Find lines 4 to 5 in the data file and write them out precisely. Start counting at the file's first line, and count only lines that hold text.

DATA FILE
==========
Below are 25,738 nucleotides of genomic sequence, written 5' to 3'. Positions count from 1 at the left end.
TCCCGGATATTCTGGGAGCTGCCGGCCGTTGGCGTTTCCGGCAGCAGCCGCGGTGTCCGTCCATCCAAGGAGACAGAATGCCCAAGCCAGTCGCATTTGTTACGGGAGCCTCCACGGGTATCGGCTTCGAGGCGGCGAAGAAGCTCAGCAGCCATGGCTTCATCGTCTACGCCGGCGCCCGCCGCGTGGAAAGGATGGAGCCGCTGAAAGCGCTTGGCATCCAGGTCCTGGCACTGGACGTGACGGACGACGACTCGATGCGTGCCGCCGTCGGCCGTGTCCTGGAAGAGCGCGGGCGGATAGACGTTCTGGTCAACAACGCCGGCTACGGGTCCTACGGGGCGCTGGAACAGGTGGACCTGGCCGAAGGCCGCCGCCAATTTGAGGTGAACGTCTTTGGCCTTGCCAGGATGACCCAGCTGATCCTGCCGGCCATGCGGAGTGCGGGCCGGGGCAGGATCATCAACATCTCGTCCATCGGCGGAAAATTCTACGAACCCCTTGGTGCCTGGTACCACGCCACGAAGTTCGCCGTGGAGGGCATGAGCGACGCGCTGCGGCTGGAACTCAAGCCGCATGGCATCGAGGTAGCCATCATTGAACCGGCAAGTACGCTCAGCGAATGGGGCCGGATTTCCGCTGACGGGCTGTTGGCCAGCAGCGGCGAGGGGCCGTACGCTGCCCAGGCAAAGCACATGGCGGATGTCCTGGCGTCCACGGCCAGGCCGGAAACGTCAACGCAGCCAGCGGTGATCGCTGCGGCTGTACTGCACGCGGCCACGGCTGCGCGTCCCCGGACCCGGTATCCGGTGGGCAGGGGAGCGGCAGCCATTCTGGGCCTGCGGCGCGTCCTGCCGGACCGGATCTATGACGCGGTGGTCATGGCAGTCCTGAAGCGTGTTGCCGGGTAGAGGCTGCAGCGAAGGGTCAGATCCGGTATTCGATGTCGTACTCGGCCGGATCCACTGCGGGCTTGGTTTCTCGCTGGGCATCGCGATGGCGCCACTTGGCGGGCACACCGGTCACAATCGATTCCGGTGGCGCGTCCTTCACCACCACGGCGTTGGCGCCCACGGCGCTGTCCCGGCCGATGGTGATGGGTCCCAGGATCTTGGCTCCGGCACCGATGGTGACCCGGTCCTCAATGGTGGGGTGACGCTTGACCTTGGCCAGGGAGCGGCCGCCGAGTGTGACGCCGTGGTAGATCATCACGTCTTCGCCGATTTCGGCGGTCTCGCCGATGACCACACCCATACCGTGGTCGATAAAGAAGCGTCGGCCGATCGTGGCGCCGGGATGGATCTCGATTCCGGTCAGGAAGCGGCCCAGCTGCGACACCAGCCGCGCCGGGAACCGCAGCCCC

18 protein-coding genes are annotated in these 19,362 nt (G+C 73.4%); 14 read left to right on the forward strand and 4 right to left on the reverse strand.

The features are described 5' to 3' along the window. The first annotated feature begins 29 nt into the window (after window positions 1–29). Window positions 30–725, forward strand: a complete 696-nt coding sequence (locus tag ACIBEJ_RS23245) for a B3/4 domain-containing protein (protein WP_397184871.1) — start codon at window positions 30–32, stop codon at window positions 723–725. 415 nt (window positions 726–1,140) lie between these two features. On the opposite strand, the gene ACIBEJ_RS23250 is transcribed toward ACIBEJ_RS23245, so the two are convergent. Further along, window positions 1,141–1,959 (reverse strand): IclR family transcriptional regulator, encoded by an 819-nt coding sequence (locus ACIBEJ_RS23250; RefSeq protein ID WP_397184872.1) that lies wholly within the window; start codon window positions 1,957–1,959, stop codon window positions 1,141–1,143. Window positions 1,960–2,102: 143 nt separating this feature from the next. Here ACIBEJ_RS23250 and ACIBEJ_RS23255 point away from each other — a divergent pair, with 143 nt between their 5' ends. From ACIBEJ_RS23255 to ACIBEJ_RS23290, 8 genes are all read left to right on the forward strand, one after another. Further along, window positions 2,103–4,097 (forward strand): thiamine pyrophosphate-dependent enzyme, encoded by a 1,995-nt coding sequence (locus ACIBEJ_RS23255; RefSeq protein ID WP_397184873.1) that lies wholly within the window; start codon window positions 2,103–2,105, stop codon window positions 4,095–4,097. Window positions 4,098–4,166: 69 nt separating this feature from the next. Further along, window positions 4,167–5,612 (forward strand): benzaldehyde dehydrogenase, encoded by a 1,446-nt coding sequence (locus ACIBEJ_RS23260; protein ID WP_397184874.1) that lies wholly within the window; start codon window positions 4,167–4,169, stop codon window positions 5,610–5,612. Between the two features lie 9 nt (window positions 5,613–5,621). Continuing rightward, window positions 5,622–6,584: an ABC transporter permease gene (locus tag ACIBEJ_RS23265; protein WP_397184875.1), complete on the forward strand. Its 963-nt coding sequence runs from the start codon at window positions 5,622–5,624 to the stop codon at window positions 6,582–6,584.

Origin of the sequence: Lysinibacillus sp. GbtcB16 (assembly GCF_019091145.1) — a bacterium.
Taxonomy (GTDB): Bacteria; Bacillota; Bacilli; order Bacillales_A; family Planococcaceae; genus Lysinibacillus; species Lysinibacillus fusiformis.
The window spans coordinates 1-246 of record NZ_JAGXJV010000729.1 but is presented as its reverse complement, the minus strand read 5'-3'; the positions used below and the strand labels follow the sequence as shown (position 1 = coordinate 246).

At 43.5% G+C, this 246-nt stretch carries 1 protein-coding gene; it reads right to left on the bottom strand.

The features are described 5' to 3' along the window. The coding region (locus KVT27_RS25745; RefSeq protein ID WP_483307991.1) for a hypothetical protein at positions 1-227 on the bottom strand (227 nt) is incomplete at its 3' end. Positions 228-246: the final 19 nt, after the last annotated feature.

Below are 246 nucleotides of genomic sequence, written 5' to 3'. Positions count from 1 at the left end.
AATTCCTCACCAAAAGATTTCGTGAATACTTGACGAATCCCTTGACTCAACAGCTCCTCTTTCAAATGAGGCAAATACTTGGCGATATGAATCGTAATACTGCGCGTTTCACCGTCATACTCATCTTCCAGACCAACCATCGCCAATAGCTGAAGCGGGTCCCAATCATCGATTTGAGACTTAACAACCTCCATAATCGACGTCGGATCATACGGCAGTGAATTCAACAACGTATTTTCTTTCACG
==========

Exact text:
The features are described 5' to 3' along the window. The first annotated feature begins 29 nt into the window (after window positions 1–29). Window positions 30–725, forward strand: a complete 696-nt coding sequence (locus tag ACIBEJ_RS23245) for a B3/4 domain-containing protein (protein WP_397184871.1) — start codon at window positions 30–32, stop codon at window positions 723–725. 415 nt (window positions 726–1,140) lie between these two features. On the opposite strand, the gene ACIBEJ_RS23250 is transcribed toward ACIBEJ_RS23245, so the two are convergent. Further along, window positions 1,141–1,959 (reverse strand): IclR family transcriptional regulator, encoded by an 819-nt coding sequence (locus ACIBEJ_RS23250; RefSeq protein ID WP_397184872.1) that lies wholly within the window; start codon window positions 1,957–1,959, stop codon window positions 1,141–1,143. Window positions 1,960–2,102: 143 nt separating this feature from the next. Here ACIBEJ_RS23250 and ACIBEJ_RS23255 point away from each other — a divergent pair, with 143 nt between their 5' ends. From ACIBEJ_RS23255 to ACIBEJ_RS23290, 8 genes are all read left to right on the forward strand, one after another. Further along, window positions 2,103–4,097 (forward strand): thiamine pyrophosphate-dependent enzyme, encoded by a 1,995-nt coding sequence (locus ACIBEJ_RS23255; RefSeq protein ID WP_397184873.1) that lies wholly within the window; start codon window positions 2,103–2,105, stop codon window positions 4,095–4,097. Window positions 4,098–4,166: 69 nt separating this feature from the next. Further along, window positions 4,167–5,612 (forward strand): benzaldehyde dehydrogenase, encoded by a 1,446-nt coding sequence (locus ACIBEJ_RS23260; protein ID WP_397184874.1) that lies wholly within the window; start codon window positions 4,167–4,169, stop codon window positions 5,610–5,612. Between the two features lie 9 nt (window positions 5,613–5,621). Continuing rightward, window positions 5,622–6,584: an ABC transporter permease gene (locus tag ACIBEJ_RS23265; protein WP_397184875.1), complete on the forward strand. Its 963-nt coding sequence runs from the start codon at window positions 5,622–5,624 to the stop codon at window positions 6,582–6,584.

Origin of the sequence: Lysinibacillus sp. GbtcB16 (assembly GCF_019091145.1) — a bacterium.